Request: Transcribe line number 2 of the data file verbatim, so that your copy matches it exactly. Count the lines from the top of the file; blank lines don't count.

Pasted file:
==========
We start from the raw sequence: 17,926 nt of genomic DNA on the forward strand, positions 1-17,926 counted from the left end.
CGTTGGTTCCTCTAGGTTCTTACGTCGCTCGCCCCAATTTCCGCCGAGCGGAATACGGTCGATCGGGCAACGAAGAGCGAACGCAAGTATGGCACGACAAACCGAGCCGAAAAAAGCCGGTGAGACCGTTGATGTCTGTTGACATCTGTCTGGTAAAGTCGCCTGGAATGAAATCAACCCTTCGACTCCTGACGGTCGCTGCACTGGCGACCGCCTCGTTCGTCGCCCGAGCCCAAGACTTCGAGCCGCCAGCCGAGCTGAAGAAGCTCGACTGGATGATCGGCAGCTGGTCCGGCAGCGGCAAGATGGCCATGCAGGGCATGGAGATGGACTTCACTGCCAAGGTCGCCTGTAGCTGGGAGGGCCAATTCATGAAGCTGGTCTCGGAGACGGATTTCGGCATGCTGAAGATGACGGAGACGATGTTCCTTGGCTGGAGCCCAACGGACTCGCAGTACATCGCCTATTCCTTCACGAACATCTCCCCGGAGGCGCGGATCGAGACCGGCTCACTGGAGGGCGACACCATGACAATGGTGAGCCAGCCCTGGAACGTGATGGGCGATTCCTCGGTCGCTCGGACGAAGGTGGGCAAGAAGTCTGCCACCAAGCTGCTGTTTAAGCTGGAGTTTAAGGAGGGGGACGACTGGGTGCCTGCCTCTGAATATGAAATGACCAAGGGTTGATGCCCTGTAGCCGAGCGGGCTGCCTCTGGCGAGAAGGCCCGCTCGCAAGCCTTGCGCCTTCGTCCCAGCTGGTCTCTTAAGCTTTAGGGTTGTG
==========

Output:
CGTTGGTTCCTCTAGGTTCTTACGTCGCTCGCCCCAATTTCCGCCGAGCGGAATACGGTCGATCGGGCAACGAAGAGCGAACGCAAGTATGGCACGACAAACCGAGCCGAAAAAAGCCGGTGAGACCGTTGATGTCTGTTGACATCTGTCTGGTAAAGTCGCCTGGAATGAAATCAACCCTTCGACTCCTGACGGTCGCTGCACTGGCGACCGCCTCGTTCGTCGCCCGAGCCCAAGACTTCGAGCCGCCAGCCGAGCTGAAGAAGCTCGACTGGATGATCGGCAGCTGGTCCGGCAGCGGCAAGATGGCCATGCAGGGCATGGAGATGGACTTCACTGCCAAGGTCGCCTGTAGCTGGGAGGGCCAATTCATGAAGCTGGTCTCGGAGACGGATTTCGGCATGCTGAAGATGACGGAGACGATGTTCCTTGGCTGGAGCCCAACGGACTCGCAGTACATCGCCTATTCCTTCACGAACATCTCCCCGGAGGCGCGGATCGAGACCGGCTCACTGGAGGGCGACACCATGACAATGGTGAGCCAGCCCTGGAACGTGATGGGCGATTCCTCGGTCGCTCGGACGAAGGTGGGCAAGAAGTCTGCCACCAAGCTGCTGTTTAAGCTGGAGTTTAAGGAGGGGGACGACTGGGTGCCTGCCTCTGAATATGAAATGACCAAGGGTTGATGCCCTGTAGCCGAGCGGGCTGCCTCTGGCGAGAAGGCCCGCTCGCAAGCCTTGCGCCTTCGTCCCAGCTGGTCTCTTAAGCTTTAGGGTTGTG